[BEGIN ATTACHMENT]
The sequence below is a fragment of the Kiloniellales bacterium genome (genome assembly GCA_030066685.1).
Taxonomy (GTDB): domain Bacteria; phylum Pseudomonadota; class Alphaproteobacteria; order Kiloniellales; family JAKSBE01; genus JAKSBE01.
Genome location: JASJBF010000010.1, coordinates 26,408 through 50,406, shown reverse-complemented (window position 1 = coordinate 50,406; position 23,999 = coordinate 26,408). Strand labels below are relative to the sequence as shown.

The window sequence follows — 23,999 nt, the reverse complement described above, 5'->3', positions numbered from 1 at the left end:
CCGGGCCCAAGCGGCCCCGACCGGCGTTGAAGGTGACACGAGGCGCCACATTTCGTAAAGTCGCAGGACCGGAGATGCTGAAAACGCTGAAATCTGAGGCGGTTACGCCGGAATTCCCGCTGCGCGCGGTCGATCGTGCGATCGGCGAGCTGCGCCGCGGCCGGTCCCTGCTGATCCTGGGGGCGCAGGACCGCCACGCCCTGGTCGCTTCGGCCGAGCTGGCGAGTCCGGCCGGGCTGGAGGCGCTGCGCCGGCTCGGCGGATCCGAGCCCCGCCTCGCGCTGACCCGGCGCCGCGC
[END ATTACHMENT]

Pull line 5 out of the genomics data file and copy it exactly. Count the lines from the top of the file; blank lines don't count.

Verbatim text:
CCGGGCCCAAGCGGCCCCGACCGGCGTTGAAGGTGACACGAGGCGCCACATTTCGTAAAGTCGCAGGACCGGAGATGCTGAAAACGCTGAAATCTGAGGCGGTTACGCCGGAATTCCCGCTGCGCGCGGTCGATCGTGCGATCGGCGAGCTGCGCCGCGGCCGGTCCCTGCTGATCCTGGGGGCGCAGGACCGCCACGCCCTGGTCGCTTCGGCCGAGCTGGCGAGTCCGGCCGGGCTGGAGGCGCTGCGCCGGCTCGGCGGATCCGAGCCCCGCCTCGCGCTGACCCGGCGCCGCGC